Academic journal article American Journal of Pharmaceutical Education

An Examination of Correlations between MMI Scores and Pharmacy School GPA

Academic journal article American Journal of Pharmaceutical Education

An Examination of Correlations between MMI Scores and Pharmacy School GPA

Article excerpt

INTRODUCTION

The Accreditation Council for Pharmacy Education (ACPE) requires doctor of pharmacy (PharmD) programs to conduct standardized interviews of applicants to evaluate verbal and written communication skills, understanding of the pharmacy profession, and commitment to patient care. (1) As the role of the pharmacist continues to advance beyond dispensing medications, the admissions process for pharmacy colleges and schools must attempt to assess not only cognitive measures such as undergraduate grade point average (GPA) and Pharmacy College Admissions Test (PCAT) scores as predictors of success as a pharmacist, but also noncognitive measures.

The University of South Florida College of Pharmacy (USFCOP) was established in 2009 and matriculated the first cohort of PharmD students in fall 2011. Students in the program complete three years of didactic study and one year of advanced experiential education. The college implemented a holistic approach to the admissions process using the multiple mini-interview (MMI) to aid in the assessment of noncognitive skills outside the realm of GPA and PCAT scores. The MMI was made popular through use in medical school admissions and has been validated to assess emotional intelligence, and ethical and moral decision making in medical school applicants. (2)

The MMI resembles an objective structured clinical examination (OSCE) with multiple stations that focus solely on assessing noncognitive characteristics. The interviewer is blinded to the applicant's admission application, thereby reducing the possibility of bias. In 2001, the School of Medicine at McMaster University began developing the MMI with the intention of increasing the validity of the admissions interview process for noncognitive skills.

The usefulness of the MMI comes from its ability to overcome poor test-retest reliability and context specificity when measurements of a particular attribute in one context may not transfer to another. (3) The MMI format reduces interviewer bias and buffers against marked shifts in scores when many scores are collected on the same candidate. (3) Moreover, the MMI is a reliable assessment to measure a candidate's abilities. When the number of stations in a MMI circuit is maximized, overall reliability is improved compared to increasing the number of interviewers at MMI stations. (3,4) This may suggest that higher reliability is obtained through multiple encounters compared with standard interview formats, which typically include one or two interviewers and one interviewee in a single encounter.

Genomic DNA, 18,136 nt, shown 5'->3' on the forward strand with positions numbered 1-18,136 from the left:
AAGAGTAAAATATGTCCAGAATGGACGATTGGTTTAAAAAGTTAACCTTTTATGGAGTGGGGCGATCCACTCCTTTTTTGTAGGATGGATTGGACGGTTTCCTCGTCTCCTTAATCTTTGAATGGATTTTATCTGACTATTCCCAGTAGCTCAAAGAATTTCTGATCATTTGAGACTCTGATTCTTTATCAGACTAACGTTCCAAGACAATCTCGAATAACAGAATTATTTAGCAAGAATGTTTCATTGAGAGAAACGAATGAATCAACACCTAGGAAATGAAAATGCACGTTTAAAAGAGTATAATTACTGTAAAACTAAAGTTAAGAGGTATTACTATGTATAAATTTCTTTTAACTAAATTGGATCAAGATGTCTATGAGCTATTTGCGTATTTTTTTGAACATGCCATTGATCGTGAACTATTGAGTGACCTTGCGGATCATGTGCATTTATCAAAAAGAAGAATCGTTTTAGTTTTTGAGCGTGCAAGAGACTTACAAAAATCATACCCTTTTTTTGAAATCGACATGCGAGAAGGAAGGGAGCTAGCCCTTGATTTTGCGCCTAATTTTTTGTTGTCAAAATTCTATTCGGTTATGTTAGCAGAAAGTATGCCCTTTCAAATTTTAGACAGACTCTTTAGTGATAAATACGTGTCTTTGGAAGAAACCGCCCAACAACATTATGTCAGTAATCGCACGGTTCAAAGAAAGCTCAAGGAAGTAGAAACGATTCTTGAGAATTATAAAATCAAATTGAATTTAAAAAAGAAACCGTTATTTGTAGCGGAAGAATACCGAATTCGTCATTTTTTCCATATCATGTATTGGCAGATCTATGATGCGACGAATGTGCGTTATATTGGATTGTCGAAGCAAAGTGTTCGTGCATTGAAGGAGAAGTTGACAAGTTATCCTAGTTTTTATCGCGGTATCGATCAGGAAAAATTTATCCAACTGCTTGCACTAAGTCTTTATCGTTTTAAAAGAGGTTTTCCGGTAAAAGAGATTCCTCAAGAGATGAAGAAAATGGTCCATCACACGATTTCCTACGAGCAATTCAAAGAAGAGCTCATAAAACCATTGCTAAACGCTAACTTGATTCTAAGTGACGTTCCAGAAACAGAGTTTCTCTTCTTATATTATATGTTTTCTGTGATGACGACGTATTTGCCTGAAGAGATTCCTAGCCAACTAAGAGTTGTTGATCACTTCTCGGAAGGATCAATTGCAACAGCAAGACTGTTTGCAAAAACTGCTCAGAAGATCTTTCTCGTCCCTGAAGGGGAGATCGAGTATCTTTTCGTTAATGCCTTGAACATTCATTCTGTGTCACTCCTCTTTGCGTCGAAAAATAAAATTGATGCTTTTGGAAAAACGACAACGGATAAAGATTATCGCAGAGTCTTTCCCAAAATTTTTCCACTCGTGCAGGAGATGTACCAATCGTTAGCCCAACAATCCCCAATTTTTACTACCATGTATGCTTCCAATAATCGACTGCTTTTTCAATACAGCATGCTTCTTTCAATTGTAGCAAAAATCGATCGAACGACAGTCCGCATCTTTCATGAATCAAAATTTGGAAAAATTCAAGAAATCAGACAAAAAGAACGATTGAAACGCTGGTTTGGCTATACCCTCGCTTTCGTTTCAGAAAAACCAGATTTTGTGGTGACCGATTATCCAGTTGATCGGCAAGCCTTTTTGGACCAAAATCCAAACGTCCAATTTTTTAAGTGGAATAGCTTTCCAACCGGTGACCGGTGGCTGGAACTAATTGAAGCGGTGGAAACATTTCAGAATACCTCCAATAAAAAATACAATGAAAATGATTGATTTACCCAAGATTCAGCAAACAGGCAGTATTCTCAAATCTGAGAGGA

According to the literature, a number of pharmacy schools in North America are replacing the traditional interview process with the MMI because of its validity and ability to assess emotional intelligence of applicants. (5) In a doctor of pharmacy (PharmD) program, the psychometric properties of the MMI as an assessment tool have been demonstrated. (6) However, to date only student/faculty perceptions, feasibility, and pilot testing of the MMI in the pharmacy school admissions process is described in the literature. (7) It is well-documented that prepharmacy GPA, PCAT score, and the completion of a degree is correlated to success in pharmacy school. (8) However, the investigations of the impact of MMI scores on GPA in PharmD programs is lacking. Thus, the aim of this study was to examine the association between MMI scores and GPA among PharmD students.

METHODS

The study used archival data from the Office of Assessment at the USFCOP and a convenience sample of all students in the first three cohorts at the college. Data were originally collected as part of admissions and academic progress monitoring. The raw data are stored in a longitudinal database with access restricted to college administration only. The study was approved by the USF Institutional Review Board, and all data were de-identified to protect student confidentiality. …

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